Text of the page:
Did you know March is Pet Poison Prevention Month? Would you know what to do if your animal ingested something poisonous? Can you recognize when your furry friend is feeling good versus when they don’t seem themselves or look unwell?
If there are no signs of illness
The first thing you need to do if you suspect your furry friend has ingested something poisonous, but they are not showing signs of illness, is to stay calm. An upset or frantic parent can agitate their animal and exacerbate the situation. The Ontario SPCA and Humane Society urges caregivers to contact their local veterinarian, veterinary hospital, or 24-hour emergency poison hotline such as the 24/7 Animal Poison Control Center at 855-764-7661 or the ASPCA Animal Poison Control Center (APCC) at 1-888-426-4435 (fees may apply), to determine if the substance your animal ingested is harmful. Not all exposure situations mean your furry friend needs to be seen by a veterinarian.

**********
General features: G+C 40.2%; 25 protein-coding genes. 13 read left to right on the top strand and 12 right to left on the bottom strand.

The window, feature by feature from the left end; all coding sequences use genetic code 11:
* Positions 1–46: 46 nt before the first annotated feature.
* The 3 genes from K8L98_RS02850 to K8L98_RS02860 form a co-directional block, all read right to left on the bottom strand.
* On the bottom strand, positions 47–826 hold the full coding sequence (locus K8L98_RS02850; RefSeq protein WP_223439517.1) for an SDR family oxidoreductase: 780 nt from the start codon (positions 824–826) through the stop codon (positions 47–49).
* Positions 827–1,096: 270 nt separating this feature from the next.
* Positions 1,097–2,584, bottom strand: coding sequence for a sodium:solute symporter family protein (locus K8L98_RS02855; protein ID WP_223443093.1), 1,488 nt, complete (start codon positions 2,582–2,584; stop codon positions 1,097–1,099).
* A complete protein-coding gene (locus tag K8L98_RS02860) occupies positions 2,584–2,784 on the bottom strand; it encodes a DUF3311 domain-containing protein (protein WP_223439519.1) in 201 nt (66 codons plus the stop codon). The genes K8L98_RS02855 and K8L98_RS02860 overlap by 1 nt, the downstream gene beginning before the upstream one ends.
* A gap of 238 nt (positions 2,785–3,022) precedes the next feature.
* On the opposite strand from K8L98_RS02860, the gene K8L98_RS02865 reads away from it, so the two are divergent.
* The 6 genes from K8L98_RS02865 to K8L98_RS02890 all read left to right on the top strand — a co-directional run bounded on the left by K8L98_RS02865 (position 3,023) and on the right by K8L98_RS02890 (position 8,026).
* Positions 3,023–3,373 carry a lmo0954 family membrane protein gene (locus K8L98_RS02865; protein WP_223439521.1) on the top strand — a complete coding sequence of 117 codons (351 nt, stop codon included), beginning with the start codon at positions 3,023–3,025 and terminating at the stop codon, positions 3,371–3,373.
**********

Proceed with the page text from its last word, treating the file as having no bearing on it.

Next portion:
If you see unusual signs/symptoms
If your companion animal is exhibiting any unusual signs, such as having difficulty breathing, seizures, or losing consciousness, then your animal requires immediate treatment. If your regular veterinary clinic is closed, immediately find a pet hospital that is open after-hours. It is always useful to have the phone number and address of the veterinary hospital or after-hours clinic that is closest to your house in the event you are faced with an emergency.
It is also helpful to attending veterinarians if you are able to provide symptoms you observed, as well as the chemical ingested, the amount of the product, and the time elapsed since exposure (if known).
As always, practicing prevention is paramount to your animal’s well-being. Be sure to keep chemicals and cleaning products safely stored in locations where your curious critter won’t stumble upon them in their travels around your house. Also be aware of any containers or packaging that may be leaking or dirty with the chemical it contains.
Common household items to keep stored away from your animals include:
- Any prescription or OTC drugs such as painkiller and cold medications
- Insecticides and insect control products
- Certain household plants
- Chemical baits for mice and other small rodents
- Cleaning products such as disinfectants, bleaches and detergents
- Common household foods that are harmful to dogs and cats
If you want to learn more about how to keep your animal safe from poisoning, check out the ASPCA’s page on Animal Poison Control.